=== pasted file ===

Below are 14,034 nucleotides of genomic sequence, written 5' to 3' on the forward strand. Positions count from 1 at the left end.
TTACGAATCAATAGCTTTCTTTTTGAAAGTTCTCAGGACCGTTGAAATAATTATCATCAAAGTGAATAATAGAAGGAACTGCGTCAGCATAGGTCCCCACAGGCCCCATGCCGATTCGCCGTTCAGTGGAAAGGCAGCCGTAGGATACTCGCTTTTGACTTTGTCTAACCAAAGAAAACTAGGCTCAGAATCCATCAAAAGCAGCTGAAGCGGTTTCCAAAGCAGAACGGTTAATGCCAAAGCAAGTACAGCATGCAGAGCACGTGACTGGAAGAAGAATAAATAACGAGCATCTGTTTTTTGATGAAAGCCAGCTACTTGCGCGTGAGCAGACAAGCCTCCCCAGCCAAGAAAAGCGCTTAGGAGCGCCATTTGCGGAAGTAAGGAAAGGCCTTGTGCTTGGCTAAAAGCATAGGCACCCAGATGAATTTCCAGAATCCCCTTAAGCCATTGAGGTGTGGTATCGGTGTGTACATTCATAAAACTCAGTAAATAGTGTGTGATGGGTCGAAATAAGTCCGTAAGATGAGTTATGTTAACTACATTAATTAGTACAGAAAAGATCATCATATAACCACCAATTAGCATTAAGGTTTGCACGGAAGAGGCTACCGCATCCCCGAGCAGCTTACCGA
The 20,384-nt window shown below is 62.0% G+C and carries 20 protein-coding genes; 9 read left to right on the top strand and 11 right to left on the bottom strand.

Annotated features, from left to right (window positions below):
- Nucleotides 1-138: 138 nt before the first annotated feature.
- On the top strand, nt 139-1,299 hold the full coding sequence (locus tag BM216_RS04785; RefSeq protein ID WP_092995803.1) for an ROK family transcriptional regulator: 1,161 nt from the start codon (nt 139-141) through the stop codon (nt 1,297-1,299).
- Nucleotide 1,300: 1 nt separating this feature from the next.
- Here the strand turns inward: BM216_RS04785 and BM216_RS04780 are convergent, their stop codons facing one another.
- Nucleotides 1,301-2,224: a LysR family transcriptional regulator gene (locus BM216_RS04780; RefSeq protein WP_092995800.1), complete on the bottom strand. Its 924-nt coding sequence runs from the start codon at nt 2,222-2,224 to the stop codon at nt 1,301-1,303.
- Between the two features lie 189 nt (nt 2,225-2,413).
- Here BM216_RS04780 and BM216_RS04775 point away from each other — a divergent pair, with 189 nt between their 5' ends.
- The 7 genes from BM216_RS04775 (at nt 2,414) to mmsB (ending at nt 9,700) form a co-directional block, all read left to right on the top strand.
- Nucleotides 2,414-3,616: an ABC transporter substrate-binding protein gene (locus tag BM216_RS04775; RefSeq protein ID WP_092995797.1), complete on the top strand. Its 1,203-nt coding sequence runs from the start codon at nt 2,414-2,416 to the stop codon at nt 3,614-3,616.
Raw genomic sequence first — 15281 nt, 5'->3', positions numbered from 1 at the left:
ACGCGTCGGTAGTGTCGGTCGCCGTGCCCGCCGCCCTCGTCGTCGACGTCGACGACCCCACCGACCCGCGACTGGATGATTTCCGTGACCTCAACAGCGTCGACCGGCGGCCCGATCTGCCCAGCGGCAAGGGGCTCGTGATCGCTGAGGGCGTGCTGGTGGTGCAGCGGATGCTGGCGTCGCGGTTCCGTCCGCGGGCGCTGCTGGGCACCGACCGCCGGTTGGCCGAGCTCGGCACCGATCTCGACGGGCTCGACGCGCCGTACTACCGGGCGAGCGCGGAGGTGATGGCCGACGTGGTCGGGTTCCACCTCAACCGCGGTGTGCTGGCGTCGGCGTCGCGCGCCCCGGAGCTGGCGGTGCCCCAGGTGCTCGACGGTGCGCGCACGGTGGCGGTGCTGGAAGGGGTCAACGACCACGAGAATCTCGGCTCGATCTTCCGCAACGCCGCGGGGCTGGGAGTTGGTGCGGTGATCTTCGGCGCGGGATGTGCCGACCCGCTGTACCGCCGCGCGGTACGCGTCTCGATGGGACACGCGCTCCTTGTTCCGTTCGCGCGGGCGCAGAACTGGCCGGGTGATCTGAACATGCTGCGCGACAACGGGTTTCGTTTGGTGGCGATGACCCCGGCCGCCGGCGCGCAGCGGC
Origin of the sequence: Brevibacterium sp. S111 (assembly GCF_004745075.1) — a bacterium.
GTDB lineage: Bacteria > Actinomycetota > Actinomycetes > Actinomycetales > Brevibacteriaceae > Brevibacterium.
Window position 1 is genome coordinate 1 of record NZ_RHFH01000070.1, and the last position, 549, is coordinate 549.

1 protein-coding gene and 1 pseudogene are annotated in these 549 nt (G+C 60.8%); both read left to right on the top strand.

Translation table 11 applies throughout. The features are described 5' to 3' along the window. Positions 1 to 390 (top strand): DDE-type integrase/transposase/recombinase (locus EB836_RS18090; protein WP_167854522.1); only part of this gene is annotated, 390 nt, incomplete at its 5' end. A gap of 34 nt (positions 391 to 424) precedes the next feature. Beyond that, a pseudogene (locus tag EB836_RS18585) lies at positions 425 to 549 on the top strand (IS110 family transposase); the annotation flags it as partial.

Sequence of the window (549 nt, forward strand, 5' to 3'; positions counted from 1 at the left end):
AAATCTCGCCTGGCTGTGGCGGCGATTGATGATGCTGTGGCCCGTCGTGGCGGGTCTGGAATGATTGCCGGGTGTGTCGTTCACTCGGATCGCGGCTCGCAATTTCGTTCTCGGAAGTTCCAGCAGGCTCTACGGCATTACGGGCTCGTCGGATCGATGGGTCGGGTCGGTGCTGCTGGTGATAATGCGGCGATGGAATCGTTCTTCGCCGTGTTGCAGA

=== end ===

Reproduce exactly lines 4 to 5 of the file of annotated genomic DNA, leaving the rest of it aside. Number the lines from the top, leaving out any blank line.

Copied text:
Annotated features, from left to right (window positions below):
- Nucleotides 1-138: 138 nt before the first annotated feature.